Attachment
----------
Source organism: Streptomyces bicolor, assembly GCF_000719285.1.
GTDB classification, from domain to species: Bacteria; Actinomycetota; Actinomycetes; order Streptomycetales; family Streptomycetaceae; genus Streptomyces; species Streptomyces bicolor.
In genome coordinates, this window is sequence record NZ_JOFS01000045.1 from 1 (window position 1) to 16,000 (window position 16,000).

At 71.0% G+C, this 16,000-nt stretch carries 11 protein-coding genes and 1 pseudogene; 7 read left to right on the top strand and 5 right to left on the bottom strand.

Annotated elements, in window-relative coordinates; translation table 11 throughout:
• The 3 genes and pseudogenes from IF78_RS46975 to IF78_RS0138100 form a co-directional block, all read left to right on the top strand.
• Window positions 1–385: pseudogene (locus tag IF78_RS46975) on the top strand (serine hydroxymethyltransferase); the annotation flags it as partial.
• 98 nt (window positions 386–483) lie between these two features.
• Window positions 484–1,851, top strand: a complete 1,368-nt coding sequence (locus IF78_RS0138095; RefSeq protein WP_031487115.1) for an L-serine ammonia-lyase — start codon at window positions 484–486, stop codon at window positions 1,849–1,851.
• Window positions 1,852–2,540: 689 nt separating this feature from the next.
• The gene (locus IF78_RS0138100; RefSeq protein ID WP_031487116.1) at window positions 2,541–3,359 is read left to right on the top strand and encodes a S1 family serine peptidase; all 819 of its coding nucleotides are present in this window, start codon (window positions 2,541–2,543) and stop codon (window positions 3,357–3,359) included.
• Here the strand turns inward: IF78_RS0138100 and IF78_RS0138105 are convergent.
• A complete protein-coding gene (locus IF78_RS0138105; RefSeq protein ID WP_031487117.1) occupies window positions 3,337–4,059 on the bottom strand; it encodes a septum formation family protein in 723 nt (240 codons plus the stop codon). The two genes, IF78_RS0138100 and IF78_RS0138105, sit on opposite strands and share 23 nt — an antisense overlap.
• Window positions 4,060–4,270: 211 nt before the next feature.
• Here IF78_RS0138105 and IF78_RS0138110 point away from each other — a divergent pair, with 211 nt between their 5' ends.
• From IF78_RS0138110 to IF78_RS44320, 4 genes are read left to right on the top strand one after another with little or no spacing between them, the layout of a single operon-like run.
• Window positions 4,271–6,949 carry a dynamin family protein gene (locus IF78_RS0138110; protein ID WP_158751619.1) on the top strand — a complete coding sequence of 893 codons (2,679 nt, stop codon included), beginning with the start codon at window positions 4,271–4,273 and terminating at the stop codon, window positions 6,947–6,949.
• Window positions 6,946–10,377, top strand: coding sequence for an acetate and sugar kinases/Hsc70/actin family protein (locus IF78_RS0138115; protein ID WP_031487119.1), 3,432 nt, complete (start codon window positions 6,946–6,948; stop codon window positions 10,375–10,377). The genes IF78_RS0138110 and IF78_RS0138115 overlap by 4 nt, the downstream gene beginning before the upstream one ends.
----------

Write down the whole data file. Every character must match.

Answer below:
Source organism: Streptomyces bicolor, assembly GCF_000719285.1.
GTDB classification, from domain to species: Bacteria; Actinomycetota; Actinomycetes; order Streptomycetales; family Streptomycetaceae; genus Streptomyces; species Streptomyces bicolor.
In genome coordinates, this window is sequence record NZ_JOFS01000045.1 from 1 (window position 1) to 16,000 (window position 16,000).

At 71.0% G+C, this 16,000-nt stretch carries 11 protein-coding genes and 1 pseudogene; 7 read left to right on the top strand and 5 right to left on the bottom strand.

Annotated elements, in window-relative coordinates; translation table 11 throughout:
• The 3 genes and pseudogenes from IF78_RS46975 to IF78_RS0138100 form a co-directional block, all read left to right on the top strand.
• Window positions 1–385: pseudogene (locus tag IF78_RS46975) on the top strand (serine hydroxymethyltransferase); the annotation flags it as partial.
• 98 nt (window positions 386–483) lie between these two features.
• Window positions 484–1,851, top strand: a complete 1,368-nt coding sequence (locus IF78_RS0138095; RefSeq protein WP_031487115.1) for an L-serine ammonia-lyase — start codon at window positions 484–486, stop codon at window positions 1,849–1,851.
• Window positions 1,852–2,540: 689 nt separating this feature from the next.
• The gene (locus IF78_RS0138100; RefSeq protein ID WP_031487116.1) at window positions 2,541–3,359 is read left to right on the top strand and encodes a S1 family serine peptidase; all 819 of its coding nucleotides are present in this window, start codon (window positions 2,541–2,543) and stop codon (window positions 3,357–3,359) included.
• Here the strand turns inward: IF78_RS0138100 and IF78_RS0138105 are convergent.
• A complete protein-coding gene (locus IF78_RS0138105; RefSeq protein ID WP_031487117.1) occupies window positions 3,337–4,059 on the bottom strand; it encodes a septum formation family protein in 723 nt (240 codons plus the stop codon). The two genes, IF78_RS0138100 and IF78_RS0138105, sit on opposite strands and share 23 nt — an antisense overlap.
• Window positions 4,060–4,270: 211 nt before the next feature.
• Here IF78_RS0138105 and IF78_RS0138110 point away from each other — a divergent pair, with 211 nt between their 5' ends.
• From IF78_RS0138110 to IF78_RS44320, 4 genes are read left to right on the top strand one after another with little or no spacing between them, the layout of a single operon-like run.
• Window positions 4,271–6,949 carry a dynamin family protein gene (locus IF78_RS0138110; protein ID WP_158751619.1) on the top strand — a complete coding sequence of 893 codons (2,679 nt, stop codon included), beginning with the start codon at window positions 4,271–4,273 and terminating at the stop codon, window positions 6,947–6,949.
• Window positions 6,946–10,377, top strand: coding sequence for an acetate and sugar kinases/Hsc70/actin family protein (locus IF78_RS0138115; protein ID WP_031487119.1), 3,432 nt, complete (start codon window positions 6,946–6,948; stop codon window positions 10,375–10,377). The genes IF78_RS0138110 and IF78_RS0138115 overlap by 4 nt, the downstream gene beginning before the upstream one ends.